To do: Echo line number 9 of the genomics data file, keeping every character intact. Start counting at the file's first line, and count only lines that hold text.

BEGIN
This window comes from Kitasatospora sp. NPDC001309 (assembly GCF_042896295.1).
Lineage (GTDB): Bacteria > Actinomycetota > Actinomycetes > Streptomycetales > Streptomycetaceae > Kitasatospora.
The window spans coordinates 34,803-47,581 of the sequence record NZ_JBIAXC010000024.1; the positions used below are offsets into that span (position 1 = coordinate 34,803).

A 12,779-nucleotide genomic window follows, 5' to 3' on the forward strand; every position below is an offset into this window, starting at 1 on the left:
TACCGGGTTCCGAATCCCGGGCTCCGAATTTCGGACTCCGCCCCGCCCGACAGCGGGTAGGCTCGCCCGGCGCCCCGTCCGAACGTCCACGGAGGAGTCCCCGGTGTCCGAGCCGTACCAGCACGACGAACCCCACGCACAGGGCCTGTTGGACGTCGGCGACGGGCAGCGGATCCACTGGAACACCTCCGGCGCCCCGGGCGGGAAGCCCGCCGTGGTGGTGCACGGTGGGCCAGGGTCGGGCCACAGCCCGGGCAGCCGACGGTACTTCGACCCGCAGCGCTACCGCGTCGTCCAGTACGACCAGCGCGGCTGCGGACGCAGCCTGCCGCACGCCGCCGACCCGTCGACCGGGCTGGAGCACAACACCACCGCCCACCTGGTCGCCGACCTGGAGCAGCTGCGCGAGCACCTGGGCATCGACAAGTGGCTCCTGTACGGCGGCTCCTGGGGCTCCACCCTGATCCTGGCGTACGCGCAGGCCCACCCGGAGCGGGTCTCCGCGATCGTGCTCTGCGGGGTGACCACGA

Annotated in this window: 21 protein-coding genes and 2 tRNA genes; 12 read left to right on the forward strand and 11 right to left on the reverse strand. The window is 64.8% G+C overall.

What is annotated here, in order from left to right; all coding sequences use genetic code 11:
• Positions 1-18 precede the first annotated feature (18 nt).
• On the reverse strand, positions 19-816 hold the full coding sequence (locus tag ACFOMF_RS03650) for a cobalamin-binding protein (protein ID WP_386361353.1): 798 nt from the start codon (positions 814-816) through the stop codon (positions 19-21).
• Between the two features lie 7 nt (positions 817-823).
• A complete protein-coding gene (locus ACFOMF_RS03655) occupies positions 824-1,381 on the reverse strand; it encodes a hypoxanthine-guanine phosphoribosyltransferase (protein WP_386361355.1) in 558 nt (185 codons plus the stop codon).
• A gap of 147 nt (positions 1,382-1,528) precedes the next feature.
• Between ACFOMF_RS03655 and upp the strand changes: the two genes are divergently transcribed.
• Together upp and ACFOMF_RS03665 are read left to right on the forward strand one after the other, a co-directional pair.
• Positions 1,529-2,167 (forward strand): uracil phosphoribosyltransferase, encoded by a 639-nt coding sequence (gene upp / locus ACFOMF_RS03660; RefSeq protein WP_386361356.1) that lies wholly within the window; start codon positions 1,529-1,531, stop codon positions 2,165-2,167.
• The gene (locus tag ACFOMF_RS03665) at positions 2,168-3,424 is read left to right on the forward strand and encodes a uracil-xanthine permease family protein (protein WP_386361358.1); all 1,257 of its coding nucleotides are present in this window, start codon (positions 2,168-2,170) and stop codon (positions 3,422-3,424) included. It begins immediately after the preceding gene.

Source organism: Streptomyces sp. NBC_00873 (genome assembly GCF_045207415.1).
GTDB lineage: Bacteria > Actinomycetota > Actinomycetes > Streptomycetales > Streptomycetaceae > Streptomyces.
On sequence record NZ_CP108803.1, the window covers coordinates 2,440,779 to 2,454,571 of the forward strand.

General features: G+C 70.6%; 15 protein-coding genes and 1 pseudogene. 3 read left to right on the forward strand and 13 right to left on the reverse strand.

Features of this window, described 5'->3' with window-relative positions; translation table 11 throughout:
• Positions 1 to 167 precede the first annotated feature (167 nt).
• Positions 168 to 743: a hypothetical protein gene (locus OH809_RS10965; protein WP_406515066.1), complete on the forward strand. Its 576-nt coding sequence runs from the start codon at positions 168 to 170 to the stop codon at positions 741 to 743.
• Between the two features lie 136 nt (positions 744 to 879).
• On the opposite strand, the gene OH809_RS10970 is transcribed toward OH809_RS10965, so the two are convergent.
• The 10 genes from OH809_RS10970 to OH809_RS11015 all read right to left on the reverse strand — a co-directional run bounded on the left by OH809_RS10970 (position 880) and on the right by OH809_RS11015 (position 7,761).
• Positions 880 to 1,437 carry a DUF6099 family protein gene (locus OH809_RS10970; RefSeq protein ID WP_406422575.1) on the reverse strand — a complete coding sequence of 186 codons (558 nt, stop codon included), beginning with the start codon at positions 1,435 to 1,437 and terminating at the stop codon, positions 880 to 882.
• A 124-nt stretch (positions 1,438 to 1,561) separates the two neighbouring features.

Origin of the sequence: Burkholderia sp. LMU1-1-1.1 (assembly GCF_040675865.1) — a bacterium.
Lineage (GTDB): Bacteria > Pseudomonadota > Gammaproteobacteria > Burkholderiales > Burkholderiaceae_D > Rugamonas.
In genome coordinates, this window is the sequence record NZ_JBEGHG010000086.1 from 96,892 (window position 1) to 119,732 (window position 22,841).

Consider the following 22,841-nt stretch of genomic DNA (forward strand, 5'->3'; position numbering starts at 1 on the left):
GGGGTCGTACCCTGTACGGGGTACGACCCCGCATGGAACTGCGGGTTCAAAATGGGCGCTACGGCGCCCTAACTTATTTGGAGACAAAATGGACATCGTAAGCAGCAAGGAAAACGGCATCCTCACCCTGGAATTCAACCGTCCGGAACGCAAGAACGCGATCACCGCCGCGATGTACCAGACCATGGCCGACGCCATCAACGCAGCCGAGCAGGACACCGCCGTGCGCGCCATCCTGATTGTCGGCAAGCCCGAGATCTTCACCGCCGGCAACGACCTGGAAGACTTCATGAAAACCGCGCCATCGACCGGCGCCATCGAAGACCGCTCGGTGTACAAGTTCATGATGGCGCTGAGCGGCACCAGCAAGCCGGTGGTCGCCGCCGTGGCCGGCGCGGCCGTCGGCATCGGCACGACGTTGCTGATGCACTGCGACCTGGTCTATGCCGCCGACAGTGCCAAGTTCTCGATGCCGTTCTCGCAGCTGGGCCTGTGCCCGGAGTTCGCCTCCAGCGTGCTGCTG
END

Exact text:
• On the reverse strand, positions 19-816 hold the full coding sequence (locus tag ACFOMF_RS03650) for a cobalamin-binding protein (protein ID WP_386361353.1): 798 nt from the start codon (positions 814-816) through the stop codon (positions 19-21).